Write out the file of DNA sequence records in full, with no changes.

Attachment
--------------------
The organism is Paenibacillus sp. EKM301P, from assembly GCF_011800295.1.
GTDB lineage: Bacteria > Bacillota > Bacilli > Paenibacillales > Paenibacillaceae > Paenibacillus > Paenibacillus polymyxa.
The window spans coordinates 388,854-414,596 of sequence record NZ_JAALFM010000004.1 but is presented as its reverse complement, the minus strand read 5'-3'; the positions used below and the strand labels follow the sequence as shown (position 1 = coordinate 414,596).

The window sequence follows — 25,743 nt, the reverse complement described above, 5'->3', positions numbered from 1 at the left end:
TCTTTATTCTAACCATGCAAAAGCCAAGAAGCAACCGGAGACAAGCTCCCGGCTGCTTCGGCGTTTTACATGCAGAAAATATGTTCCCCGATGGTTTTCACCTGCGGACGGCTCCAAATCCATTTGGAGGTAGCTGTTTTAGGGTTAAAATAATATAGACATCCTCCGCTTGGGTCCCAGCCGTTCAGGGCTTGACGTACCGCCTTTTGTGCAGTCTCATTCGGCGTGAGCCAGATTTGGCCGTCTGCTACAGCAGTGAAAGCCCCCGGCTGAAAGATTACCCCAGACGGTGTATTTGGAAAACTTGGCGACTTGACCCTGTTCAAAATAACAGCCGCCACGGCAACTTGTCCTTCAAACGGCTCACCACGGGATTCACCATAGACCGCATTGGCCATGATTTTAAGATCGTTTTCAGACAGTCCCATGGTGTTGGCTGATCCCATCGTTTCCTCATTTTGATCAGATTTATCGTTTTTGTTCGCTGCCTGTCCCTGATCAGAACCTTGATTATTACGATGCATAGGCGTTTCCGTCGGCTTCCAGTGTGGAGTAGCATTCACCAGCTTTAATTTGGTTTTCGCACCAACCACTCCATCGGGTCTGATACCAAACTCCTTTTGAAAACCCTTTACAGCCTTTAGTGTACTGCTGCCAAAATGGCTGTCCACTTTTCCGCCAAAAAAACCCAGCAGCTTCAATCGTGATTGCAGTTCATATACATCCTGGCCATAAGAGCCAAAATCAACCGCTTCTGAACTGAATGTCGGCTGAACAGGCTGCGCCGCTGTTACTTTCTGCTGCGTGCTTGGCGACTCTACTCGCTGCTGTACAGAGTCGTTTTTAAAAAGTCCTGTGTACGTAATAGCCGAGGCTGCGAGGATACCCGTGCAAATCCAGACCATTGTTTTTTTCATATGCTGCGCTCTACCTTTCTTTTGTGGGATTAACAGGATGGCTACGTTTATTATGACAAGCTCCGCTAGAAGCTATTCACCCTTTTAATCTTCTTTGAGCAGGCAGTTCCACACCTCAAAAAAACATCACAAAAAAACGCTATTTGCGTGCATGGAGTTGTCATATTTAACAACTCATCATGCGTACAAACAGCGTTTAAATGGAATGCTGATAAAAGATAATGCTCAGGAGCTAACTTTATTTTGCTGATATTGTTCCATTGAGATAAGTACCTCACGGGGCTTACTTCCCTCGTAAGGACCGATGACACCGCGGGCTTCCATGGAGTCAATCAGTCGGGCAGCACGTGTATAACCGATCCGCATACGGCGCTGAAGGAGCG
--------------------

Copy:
The organism is Paenibacillus sp. EKM301P, from assembly GCF_011800295.1.
GTDB lineage: Bacteria > Bacillota > Bacilli > Paenibacillales > Paenibacillaceae > Paenibacillus > Paenibacillus polymyxa.
The window spans coordinates 388,854-414,596 of sequence record NZ_JAALFM010000004.1 but is presented as its reverse complement, the minus strand read 5'-3'; the positions used below and the strand labels follow the sequence as shown (position 1 = coordinate 414,596).

The window sequence follows — 25,743 nt, the reverse complement described above, 5'->3', positions numbered from 1 at the left end:
TCTTTATTCTAACCATGCAAAAGCCAAGAAGCAACCGGAGACAAGCTCCCGGCTGCTTCGGCGTTTTACATGCAGAAAATATGTTCCCCGATGGTTTTCACCTGCGGACGGCTCCAAATCCATTTGGAGGTAGCTGTTTTAGGGTTAAAATAATATAGACATCCTCCGCTTGGGTCCCAGCCGTTCAGGGCTTGACGTACCGCCTTTTGTGCAGTCTCATTCGGCGTGAGCCAGATTTGGCCGTCTGCTACAGCAGTGAAAGCCCCCGGCTGAAAGATTACCCCAGACGGTGTATTTGGAAAACTTGGCGACTTGACCCTGTTCAAAATAACAGCCGCCACGGCAACTTGTCCTTCAAACGGCTCACCACGGGATTCACCATAGACCGCATTGGCCATGATTTTAAGATCGTTTTCAGACAGTCCCATGGTGTTGGCTGATCCCATCGTTTCCTCATTTTGATCAGATTTATCGTTTTTGTTCGCTGCCTGTCCCTGATCAGAACCTTGATTATTACGATGCATAGGCGTTTCCGTCGGCTTCCAGTGTGGAGTAGCATTCACCAGCTTTAATTTGGTTTTCGCACCAACCACTCCATCGGGTCTGATACCAAACTCCTTTTGAAAACCCTTTACAGCCTTTAGTGTACTGCTGCCAAAATGGCTGTCCACTTTTCCGCCAAAAAAACCCAGCAGCTTCAATCGTGATTGCAGTTCATATACATCCTGGCCATAAGAGCCAAAATCAACCGCTTCTGAACTGAATGTCGGCTGAACAGGCTGCGCCGCTGTTACTTTCTGCTGCGTGCTTGGCGACTCTACTCGCTGCTGTACAGAGTCGTTTTTAAAAAGTCCTGTGTACGTAATAGCCGAGGCTGCGAGGATACCCGTGCAAATCCAGACCATTGTTTTTTTCATATGCTGCGCTCTACCTTTCTTTTGTGGGATTAACAGGATGGCTACGTTTATTATGACAAGCTCCGCTAGAAGCTATTCACCCTTTTAATCTTCTTTGAGCAGGCAGTTCCACACCTCAAAAAAACATCACAAAAAAACGCTATTTGCGTGCATGGAGTTGTCATATTTAACAACTCATCATGCGTACAAACAGCGTTTAAATGGAATGCTGATAAAAGATAATGCTCAGGAGCTAACTTTATTTTGCTGATATTGTTCCATTGAGATAAGTACCTCACGGGGCTTACTTCCCTCGTAAGGACCGATGACACCGCGGGCTTCCATGGAGTCAATCAGTCGGGCAGCACGTGTATAACCGATCCGCATACGGCGCTGAAGGAGCG